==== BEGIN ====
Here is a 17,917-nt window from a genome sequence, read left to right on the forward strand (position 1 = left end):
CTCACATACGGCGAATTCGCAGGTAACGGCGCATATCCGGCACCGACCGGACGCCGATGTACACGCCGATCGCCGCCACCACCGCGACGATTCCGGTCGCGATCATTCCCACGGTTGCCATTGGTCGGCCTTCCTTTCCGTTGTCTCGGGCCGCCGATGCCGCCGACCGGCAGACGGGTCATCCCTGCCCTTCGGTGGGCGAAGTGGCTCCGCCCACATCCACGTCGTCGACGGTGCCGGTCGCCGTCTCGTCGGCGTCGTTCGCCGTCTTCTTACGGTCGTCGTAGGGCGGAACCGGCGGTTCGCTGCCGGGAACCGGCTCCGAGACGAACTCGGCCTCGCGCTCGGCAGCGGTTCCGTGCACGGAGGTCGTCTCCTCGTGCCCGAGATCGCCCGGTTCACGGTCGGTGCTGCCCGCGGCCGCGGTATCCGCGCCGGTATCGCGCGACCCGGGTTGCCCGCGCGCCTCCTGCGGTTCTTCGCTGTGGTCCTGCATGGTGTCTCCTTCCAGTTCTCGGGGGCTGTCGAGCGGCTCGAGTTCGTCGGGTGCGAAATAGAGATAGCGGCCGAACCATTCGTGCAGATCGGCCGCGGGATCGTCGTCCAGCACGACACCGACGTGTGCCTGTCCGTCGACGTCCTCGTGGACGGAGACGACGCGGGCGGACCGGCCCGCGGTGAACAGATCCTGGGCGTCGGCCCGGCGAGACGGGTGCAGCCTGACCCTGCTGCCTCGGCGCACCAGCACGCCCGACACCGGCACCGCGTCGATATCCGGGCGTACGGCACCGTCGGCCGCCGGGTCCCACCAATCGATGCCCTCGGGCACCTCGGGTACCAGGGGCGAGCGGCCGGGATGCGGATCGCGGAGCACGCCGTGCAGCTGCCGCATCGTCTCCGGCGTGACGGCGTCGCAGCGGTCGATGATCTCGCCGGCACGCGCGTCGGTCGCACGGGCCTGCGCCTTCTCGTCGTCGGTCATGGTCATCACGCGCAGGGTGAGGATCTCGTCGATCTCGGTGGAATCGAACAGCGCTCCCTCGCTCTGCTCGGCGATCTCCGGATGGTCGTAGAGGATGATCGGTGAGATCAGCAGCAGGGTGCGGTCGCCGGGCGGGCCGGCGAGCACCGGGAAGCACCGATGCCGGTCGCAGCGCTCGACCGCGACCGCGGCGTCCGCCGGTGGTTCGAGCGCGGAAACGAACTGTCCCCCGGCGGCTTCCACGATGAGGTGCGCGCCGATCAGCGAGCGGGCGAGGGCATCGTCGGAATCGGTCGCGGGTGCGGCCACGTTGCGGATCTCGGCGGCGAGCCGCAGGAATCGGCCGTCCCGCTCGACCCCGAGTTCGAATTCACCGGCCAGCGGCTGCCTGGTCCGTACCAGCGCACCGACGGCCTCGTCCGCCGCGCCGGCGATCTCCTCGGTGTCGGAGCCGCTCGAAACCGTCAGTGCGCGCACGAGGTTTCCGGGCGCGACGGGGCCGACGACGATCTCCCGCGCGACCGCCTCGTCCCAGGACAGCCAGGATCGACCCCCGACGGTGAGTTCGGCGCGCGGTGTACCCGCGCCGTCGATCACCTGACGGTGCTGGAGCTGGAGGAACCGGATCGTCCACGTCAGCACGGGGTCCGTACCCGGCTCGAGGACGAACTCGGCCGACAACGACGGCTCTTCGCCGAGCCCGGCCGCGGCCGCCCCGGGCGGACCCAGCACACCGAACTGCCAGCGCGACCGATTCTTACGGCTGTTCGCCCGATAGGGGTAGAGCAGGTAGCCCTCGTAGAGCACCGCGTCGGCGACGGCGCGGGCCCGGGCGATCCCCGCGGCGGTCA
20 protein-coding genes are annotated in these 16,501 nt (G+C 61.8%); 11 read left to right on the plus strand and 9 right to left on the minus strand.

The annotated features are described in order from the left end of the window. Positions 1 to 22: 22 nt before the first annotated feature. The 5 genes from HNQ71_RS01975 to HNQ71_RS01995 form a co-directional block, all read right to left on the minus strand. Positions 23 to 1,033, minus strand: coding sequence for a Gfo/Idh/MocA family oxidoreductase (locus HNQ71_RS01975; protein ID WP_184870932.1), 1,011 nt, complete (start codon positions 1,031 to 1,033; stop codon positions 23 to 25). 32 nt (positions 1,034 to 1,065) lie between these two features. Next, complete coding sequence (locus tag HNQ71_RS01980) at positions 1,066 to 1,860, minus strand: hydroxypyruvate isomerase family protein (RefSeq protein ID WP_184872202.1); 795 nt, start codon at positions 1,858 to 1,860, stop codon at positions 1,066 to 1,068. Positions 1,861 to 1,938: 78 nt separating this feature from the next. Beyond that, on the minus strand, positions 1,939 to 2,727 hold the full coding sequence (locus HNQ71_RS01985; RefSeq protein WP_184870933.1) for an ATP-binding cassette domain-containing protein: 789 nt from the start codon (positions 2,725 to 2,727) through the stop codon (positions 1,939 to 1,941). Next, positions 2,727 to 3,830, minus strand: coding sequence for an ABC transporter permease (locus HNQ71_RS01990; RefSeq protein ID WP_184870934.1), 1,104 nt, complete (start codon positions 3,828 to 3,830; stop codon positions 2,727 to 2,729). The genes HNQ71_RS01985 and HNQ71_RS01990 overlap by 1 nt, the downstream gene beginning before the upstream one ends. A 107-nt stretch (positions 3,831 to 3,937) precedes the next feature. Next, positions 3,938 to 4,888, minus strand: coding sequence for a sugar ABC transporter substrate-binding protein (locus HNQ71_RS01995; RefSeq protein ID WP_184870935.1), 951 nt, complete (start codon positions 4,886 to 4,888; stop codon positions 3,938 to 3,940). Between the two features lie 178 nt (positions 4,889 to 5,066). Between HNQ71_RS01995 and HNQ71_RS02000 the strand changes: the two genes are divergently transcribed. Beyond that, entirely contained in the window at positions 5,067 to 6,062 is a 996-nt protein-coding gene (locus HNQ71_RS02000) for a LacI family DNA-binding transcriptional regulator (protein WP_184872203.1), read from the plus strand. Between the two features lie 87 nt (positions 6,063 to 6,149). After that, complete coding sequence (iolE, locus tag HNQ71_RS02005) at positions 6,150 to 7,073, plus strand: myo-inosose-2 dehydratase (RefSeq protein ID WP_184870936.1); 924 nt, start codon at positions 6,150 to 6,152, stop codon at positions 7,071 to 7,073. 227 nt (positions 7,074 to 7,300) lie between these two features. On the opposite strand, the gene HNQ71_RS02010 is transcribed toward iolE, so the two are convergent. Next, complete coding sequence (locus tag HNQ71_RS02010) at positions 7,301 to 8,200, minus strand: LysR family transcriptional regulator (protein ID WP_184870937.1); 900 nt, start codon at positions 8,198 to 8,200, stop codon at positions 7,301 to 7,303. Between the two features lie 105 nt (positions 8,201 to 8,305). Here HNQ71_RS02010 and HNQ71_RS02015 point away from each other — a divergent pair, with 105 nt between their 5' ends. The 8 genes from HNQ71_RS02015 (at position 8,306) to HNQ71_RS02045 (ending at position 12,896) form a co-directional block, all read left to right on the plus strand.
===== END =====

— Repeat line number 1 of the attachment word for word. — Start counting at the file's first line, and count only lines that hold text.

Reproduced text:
Here is a 17,917-nt window from a genome sequence, read left to right on the forward strand (position 1 = left end):